I am very pleased that this government has introduced new legislation to Parliament which will deliver on our manifesto commitment and give the police and courts greater powers to do their jobs, whilst ensuring the most violent criminals spend longer behind bars. We need a fair justice system – one that stands for the law-abiding majority, not the criminal minority. In the previous election, I pledged to crack down on crime and build safer communities – and our Police, Crime, Courts and Sentencing Bill delivers on that commitment, ensuring punishments fit the severity of the crime. The new protections and powers for the police while reforming sentencing include Whole Life Orders for child killers, with judges also allowed to impose this punishment on 18- to 20-year-olds in exceptional cases. New powers to halt the automatic early release of offenders who pose a danger to the public. The Bill also ends the halfway release of offenders sentenced for serious violent and sexual offences. Introducing life sentences for killer drivers. Serious Violence Reduction Orders – new stop and search powers against convicted knife offensive weapons offenders. We will also enshrine the police covenant in law and double the maximum sentence for assaulting an emergency worker from 12 months to 2 years. This Bill builds on our progress to deliver 20,000 more police officers and delivers on this Conservative Government’s pledge to restore confidence in the criminal justice system, giving our full support to the police and courts to cut crime and make our streets safer.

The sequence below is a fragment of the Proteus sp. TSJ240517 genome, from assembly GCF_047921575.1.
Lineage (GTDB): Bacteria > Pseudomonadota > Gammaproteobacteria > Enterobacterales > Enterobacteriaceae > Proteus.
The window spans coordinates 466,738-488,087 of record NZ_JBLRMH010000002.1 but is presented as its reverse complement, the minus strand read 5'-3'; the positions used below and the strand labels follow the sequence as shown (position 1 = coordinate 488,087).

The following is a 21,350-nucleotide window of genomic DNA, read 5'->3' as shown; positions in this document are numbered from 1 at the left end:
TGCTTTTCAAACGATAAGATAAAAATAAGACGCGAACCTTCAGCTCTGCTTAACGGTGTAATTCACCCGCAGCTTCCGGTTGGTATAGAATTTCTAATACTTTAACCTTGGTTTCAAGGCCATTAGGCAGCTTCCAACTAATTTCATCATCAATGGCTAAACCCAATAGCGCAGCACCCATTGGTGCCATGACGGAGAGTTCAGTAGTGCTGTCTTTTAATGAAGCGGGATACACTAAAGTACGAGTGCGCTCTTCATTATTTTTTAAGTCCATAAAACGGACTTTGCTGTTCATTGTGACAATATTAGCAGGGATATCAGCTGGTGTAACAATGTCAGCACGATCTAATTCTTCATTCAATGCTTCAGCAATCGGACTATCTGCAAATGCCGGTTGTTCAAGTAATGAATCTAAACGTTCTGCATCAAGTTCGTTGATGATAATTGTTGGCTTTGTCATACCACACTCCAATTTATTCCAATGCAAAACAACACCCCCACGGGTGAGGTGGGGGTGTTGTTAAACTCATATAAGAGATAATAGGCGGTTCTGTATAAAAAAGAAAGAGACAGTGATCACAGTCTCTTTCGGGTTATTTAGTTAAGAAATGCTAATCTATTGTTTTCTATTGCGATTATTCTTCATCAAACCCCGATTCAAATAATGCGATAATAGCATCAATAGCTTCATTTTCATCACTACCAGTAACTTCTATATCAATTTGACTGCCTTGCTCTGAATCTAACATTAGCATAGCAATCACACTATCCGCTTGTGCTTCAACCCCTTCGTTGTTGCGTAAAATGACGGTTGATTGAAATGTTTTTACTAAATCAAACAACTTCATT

Many parents have been concerned about their children’s education during the lockdown, so it is encouraging to see that pupils in schools and colleges in North Cornwall have started the full return to face-to-face education as part of Step One on our roadmap to recovery. As a father myself, I know how important it is for every child to be back in the classroom where they belong, not only for their education but for their wellbeing, which is why we rightly prioritised education in our first step towards easing restrictions. To support their full return, we are providing 57 million rapid tests to schools and colleges to help identify cases and break the chains of transmission; and this testing is in addition to existing safety already in place which will all help keep staff and students safe, and crucially, in class. This moment marks a truly important step on our path to national recovery from the pandemic, allowing young people to receive the world-class education they deserve, as we move closer to a sense of normality.
Finally, I am working with the Police and Crime Commissioner to free up funds currently held in the camera safety partnership. This is money that has been collected from speeding fines, and I know there are many communities in North Cornwall who have ideas about road safety measures in their towns and villages. If we are successful in freeing up this money it is hoped to be able to work up projects which can be delivered locally. I look forward to updating you again about this soon.